Tamper evident features and technology, as they relate to shrink sleeves may seem complex at first glance. But it is crucial to grasp these concepts for successful project implementation. To aid you in your endeavors, we have compiled a list of essential terms related to this field. By familiarizing yourself with these common tamper evident terms, you'll gain a solid foundation to effectively navigate the world of shrink sleeve labeling.
These terms will come up in conversations regarding the neck band or shrink sleeve label that is to be applied to your product. These phrases reference different types of tamper evident features, or components of those features, that can be utilized on your product.
Neck bands are heat sealed safety features that wrap the closure and neck area of your product. Primarily used by companies selling bottled products, there are multiple functions for tamper evident neck bands. These include uses as simple as safety seals, to cover inconsistent fill lines, and as decorative neck labels with graphics.
A perforation is a small slit or row of slits, cut into a shrink material so a part of it can be easily removed. In the case of neck bands and shrink labels, it is the feature which breaks, indicating that the product has been opened.
Full vertical perforations are commonly used to easily remove a safety seal neck band from around the closure and shoulder of a jar, bottle or tub. Vertical perforations can also run the entire height of a sleeve sleeve label, so it can be removed for recycling.
Horizontal perforations, often with partial vertical perforations, are used when a full height shrink sleeve label extends up over the closure to provide tamper evidence. When opening, the consumer removes the portion of the sleeve above the horizontal perforation, exposing the cap or closure, which can then be opened. The label on the body of the package remains intact.
There are a variety of different components that can be added to your shrink sleeve system to produce tamper evident features. From applying the feature itself to inspecting for any defects, these machines are integral parts of the full production line.
Horizontal Partial Vertical (HPV) Perforator provides tamper evidence when a shrink sleeve extends up over the closure of a package, and there is a need to tear away the tamper evidence and leave the label untouched.
Benefit: This device allows the consumer to pull the sleeve down to the horizontal perforation removing the top without tearing into the label itself.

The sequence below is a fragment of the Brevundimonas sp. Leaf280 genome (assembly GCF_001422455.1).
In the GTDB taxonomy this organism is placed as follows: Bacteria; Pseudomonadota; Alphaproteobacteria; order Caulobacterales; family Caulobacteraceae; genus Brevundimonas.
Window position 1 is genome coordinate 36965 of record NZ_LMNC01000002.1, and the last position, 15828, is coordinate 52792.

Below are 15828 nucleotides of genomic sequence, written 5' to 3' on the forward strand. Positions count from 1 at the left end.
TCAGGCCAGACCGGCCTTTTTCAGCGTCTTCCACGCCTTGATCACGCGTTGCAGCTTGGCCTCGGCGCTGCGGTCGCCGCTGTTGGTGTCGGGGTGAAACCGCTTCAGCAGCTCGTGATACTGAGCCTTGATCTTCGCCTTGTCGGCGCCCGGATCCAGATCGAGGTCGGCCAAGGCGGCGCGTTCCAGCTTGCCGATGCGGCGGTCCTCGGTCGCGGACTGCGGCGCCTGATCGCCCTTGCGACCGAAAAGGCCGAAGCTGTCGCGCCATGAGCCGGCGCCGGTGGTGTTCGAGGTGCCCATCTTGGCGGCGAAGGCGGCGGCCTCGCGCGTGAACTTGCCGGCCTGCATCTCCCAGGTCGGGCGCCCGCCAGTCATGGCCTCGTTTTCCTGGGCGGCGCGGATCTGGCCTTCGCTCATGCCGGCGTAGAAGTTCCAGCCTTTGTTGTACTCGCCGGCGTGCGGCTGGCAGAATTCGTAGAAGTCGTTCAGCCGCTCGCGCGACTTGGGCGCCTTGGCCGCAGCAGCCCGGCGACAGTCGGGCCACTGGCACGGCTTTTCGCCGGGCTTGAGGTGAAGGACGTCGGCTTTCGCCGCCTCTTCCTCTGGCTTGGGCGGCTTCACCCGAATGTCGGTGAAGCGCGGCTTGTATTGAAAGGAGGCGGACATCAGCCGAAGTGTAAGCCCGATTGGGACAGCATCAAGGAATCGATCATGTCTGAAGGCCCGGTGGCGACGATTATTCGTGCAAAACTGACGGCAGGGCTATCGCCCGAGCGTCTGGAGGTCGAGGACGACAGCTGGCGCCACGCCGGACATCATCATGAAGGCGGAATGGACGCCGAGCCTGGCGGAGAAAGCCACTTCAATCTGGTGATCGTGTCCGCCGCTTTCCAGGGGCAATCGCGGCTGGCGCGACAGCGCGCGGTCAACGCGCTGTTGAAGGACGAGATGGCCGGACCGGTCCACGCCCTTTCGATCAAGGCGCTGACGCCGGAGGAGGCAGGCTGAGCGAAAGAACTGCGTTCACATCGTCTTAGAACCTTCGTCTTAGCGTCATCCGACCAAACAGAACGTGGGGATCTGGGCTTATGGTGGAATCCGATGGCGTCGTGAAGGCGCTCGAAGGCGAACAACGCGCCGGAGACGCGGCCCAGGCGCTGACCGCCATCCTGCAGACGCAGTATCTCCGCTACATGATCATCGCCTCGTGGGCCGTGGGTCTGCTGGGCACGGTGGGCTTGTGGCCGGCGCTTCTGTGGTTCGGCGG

This system puts consumer perforation where the closure meets the container, allowing the separation of the tamper evident portion from the rest of the shrink sleeve label, which remains on the product. The perforation can be of a range of types in terms of Cut to Land Ratio, which determines its strength and ease of opening.
Benefit: Provides a tamper evident element to a full sleeve application.
This unit verifies the presence and/or location of a tamper evident seal or label by utilizing either the visible or ultraviolet light spectrums. Non-compliant products are moved off the production line onto an optional tray or customer-provided bin.
Benefit: Provides automatic inspection and confirmation of sleeve presence and/or placement, and greatly minimizes product that does not comply with acceptable criteria. Minimizes visual inspection and produces a higher quality product flow.
Learn more about the PDC Inspection/Rejection Unit
This unit is composed of single or dual hot air guns, wired and integrated into machine functions, which applies precise amounts of hot air at the desired temperature onto the just-applied tamper evident seal. It is used when the band and closure are larger than the body of the package and there is no natural shoulder on which the band would rest (such as banding a tapered cup and lid). The heat guns shrink the band slightly, tacking it in position so it remains in place until reaching the shrink tunnel to complete the shrinking process.
Benefit: Produces consistently positioned tamper evident seals on difficult packages.
These blades are used on units like the Horizontal Partial Vertical Perforator. Reciprocating perforators have a single blade, often with a secondary “partial vertical” blade. The partial blade is often angled so that the two partial vertical perforations (often on the cap of the product) meet the horizontal perforation at a point, making it easy to pull down by the consumer from the top of the closure.
Rotary perforators are used in continuous web flow applications, particularly on neck bands. The wheel-like blade rotates against a hardened surface on an opposing roller, such as a hardened cam follower. The sleeving material flows between the rotating blade and the backup roller, cutting the material as it is rolled through.
Available on certain models, these cut off blades produce a tab at the top of the sleeve for easy opening of the tamper evident seal.
Our team at PDC want to ensure that you have the resources to feel confident in your next shrink sleeve system purchase. For more terms and definitions, check out our Glossary of Terms on the PDC website or download our Shrink Sleeve Labeling 101 eBook using the link below.